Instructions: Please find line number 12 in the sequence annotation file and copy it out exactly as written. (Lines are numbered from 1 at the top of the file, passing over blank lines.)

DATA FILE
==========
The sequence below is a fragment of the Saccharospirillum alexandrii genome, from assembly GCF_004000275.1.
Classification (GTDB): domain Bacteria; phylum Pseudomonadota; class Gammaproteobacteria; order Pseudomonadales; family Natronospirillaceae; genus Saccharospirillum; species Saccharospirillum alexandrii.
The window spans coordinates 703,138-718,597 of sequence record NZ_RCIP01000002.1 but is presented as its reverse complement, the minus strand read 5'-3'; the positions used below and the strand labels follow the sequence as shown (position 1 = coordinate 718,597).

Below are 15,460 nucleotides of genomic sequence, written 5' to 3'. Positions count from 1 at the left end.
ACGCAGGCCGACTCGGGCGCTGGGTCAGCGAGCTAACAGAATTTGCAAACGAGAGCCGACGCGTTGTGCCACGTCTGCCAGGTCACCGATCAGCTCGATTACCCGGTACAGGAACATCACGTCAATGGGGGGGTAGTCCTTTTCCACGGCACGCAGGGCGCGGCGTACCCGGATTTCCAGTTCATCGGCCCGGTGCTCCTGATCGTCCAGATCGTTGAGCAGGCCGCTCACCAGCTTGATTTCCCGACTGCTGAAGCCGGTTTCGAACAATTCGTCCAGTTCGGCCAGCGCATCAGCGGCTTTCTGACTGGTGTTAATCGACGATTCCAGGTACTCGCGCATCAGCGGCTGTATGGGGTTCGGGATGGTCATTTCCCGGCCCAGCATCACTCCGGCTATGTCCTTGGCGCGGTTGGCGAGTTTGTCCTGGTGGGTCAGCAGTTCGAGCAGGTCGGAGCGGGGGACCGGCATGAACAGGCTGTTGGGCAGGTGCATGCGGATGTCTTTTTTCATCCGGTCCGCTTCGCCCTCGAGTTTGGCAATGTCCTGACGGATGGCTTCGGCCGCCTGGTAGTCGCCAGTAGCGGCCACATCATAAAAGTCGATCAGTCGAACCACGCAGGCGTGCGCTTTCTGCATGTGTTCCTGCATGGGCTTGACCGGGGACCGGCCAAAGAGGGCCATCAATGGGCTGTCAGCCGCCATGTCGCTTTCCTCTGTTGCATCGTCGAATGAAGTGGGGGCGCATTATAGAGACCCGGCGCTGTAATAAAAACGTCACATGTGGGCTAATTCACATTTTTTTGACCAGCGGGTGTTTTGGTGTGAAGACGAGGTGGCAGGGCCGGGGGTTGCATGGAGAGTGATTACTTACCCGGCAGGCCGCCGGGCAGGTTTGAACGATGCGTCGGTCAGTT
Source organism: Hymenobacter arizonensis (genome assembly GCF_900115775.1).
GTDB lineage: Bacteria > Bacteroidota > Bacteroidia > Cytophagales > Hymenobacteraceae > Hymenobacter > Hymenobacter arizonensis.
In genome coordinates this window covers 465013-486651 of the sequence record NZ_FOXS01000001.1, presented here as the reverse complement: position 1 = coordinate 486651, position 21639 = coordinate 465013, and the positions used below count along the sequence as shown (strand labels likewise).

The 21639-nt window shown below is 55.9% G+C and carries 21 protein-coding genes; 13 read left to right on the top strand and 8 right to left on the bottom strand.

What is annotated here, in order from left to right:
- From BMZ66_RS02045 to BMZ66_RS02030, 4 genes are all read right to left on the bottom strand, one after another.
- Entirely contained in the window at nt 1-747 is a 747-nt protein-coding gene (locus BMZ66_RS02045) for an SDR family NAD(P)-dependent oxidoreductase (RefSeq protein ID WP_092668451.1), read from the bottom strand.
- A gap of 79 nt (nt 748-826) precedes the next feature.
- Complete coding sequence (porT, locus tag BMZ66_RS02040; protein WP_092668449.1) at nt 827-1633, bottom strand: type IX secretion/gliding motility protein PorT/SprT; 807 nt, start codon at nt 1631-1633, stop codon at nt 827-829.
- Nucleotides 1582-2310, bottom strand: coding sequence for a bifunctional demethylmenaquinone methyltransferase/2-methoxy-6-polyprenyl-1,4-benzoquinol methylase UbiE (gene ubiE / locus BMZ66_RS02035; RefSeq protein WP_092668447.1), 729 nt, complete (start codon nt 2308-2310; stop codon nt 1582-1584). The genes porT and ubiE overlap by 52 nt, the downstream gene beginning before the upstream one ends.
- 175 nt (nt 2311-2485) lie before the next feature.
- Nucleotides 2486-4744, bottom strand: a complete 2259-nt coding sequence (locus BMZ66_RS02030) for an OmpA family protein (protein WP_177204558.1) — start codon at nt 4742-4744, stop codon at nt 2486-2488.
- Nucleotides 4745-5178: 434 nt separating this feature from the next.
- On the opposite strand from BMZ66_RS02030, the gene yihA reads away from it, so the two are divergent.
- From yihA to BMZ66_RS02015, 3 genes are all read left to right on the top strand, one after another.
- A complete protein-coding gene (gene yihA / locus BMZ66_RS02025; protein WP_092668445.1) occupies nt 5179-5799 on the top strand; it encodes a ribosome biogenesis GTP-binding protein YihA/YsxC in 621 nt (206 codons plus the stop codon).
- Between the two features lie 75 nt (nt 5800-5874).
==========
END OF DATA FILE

- Entirely contained in the window at nt 1-747 is a 747-nt protein-coding gene (locus BMZ66_RS02045) for an SDR family NAD(P)-dependent oxidoreductase (RefSeq protein ID WP_092668451.1), read from the bottom strand.